It’s not over until God says it’s over.

What are some steps you’ve found to be helpful in dealing with despair?

The 3 “D” Words


DSC_0199

Another tragedy struck Florida this week.

I hate to say this is becoming common place – may that not be true! But at the very least when people are senselessly shot down, we are left with questions, anger and sorrow.

But a tragedy isn’t the only situation that can set off the 3 “D” words. Sometimes it’s past trauma or something as simple as a difficult day. Maybe they’re set off by prolonged distress like abuse or bullying. Perhaps we’ve managed to survive for years when one of them, or all three, strike, leaving us reeling.

What are those words?

Depression. Despair. Destruction.

From the limited information I’ve heard, I would guess that the young man who open fired at the school in Parkland, Florida experienced those emotions. And certainly the families devastated by his actions will grapple with them.

So how do we handle depression, despair and destructive patterns?

I’m not a psychologist. I don’t have formal training. I don’t claim to be any kind of expert. But I’ve experienced all of these feelings at some point in my life, and I’ve talked with others who have struggled to get a grip in the wake of these emotions. Along the way, I’ve learned some information that has helped me.

Maybe if we each learned to cope with our feelings of depression, despair and destruction and noticed the indication of those emotions in others, we could help lessen future incidents of violence that result from hurting hearts.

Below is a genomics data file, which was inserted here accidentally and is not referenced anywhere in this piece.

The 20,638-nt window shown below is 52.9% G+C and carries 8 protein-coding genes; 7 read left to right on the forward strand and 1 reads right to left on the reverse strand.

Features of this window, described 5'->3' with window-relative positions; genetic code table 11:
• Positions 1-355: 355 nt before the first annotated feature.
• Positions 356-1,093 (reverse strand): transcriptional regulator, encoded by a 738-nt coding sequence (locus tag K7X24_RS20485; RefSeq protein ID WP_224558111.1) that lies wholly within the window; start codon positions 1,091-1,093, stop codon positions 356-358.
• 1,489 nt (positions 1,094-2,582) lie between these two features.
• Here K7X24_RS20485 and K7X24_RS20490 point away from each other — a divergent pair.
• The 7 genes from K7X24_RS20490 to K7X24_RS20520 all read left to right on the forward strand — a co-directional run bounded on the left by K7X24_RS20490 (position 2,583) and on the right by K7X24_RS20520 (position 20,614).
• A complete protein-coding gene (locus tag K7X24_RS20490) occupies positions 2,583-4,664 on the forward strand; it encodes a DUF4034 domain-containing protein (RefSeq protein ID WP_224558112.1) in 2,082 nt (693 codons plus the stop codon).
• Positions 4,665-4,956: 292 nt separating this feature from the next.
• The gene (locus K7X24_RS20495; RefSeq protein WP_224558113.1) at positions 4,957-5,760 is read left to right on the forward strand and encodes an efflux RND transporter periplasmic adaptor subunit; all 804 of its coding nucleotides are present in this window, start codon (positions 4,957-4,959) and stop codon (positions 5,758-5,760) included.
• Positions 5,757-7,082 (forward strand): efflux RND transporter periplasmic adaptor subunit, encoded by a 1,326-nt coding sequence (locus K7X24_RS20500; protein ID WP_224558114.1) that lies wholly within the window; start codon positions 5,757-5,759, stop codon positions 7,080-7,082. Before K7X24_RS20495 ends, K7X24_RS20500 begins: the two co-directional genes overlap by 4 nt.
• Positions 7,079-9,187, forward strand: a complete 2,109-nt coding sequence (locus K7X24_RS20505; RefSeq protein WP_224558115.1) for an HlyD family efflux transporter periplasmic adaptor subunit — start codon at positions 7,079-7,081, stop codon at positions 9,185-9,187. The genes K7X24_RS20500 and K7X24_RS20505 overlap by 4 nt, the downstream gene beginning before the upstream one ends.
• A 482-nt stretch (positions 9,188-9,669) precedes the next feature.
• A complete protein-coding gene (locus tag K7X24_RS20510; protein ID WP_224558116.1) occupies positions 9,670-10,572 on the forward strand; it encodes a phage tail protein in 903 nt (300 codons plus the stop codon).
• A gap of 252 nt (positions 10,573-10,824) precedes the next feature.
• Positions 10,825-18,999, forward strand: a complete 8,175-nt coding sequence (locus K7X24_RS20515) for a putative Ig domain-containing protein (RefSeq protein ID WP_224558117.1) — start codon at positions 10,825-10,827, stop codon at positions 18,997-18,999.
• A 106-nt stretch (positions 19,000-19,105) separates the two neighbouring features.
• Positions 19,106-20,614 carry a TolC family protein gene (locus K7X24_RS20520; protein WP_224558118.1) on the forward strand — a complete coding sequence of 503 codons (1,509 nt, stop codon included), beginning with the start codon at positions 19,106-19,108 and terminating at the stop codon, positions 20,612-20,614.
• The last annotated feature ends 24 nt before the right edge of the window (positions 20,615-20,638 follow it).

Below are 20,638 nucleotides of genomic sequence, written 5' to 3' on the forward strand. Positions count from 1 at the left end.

Depression.

First, I want to acknowledge that there can be chemical and hormonal reasons for depression. For some people, medication may be the answer. I don’t propose that someone who is being helped by medication should not take it or feel bad about taking it. Each individual needs to do what’s best for them. Here are a couple of things that have helped me:

  • A dear pastor friend once told me that depression was caused by something being “pressed down” in my life, thoughts or heart. So I learned that whenever I feel depressed I should ask myself “What are you pressing down?” Usually, it’s sorrow, disappointment or frustration created by some previous incident, and I haven’t allowed myself to process, cry, talk, grieve or somehow deal with my feelings. Maybe I’ve been too busy, or thought I shouldn’t feel that way or tried to pass it off as no big deal. It’s usually a far bigger deal than I think if it leaves me feeling depressed. Sometimes I’m not sure what my feelings are or why, but I believe God knows. So I ask him. The Bible says:

“Call to me and I will answer you and tell you great and unsearchable things you do not know.”   Jeremiah 33:3

  • I had to learn how I process situations and the emotions arising from them. Some people process internally, mulling over things until they can sort them in their head. Others process externally. I’m one of those. I think of it as dumping the contents of my purse on the table. When I see it all, I can keep or discard what I need. I have to talk out loud about things, sometimes more than once, in order to sort through it. If I try to process internally, I become depressed. Likewise, for some internal processors, if they’re forced to talk about something before they’ve had time to think, they may feel depressed by their inability to pinpoint what is in their heart or head. How do you process? It’s good to know and act according to how you best function. Whether you are internal or external, it’s good to talk to God and a trusted friend about your feelings when the time is right for you. God says in Hebrews 4:16 that we can approach him with confidence. He understands what we’re going through.
  • Sometimes we need to do some simple, everyday, ordinary task. Take out the trash, get dressed, make a bed or take a shower. Just one task at a time. And then another one when we’re ready. In the Bible, the prophet Elijah was depressed. He’d just had a show down with an evil woman and was exhausted. An angel came to him and said

“Arise and eat.”  I Kings 19:5

No earth shattering advice or vision or deep spiritual explanation. Just get up and eat. Sometimes God tells us to do something ordinary.

“…His inspiration is to do the most natural, simple things– things we would never have imagined God was in, but as we do them we find him there.” Oswald Chambers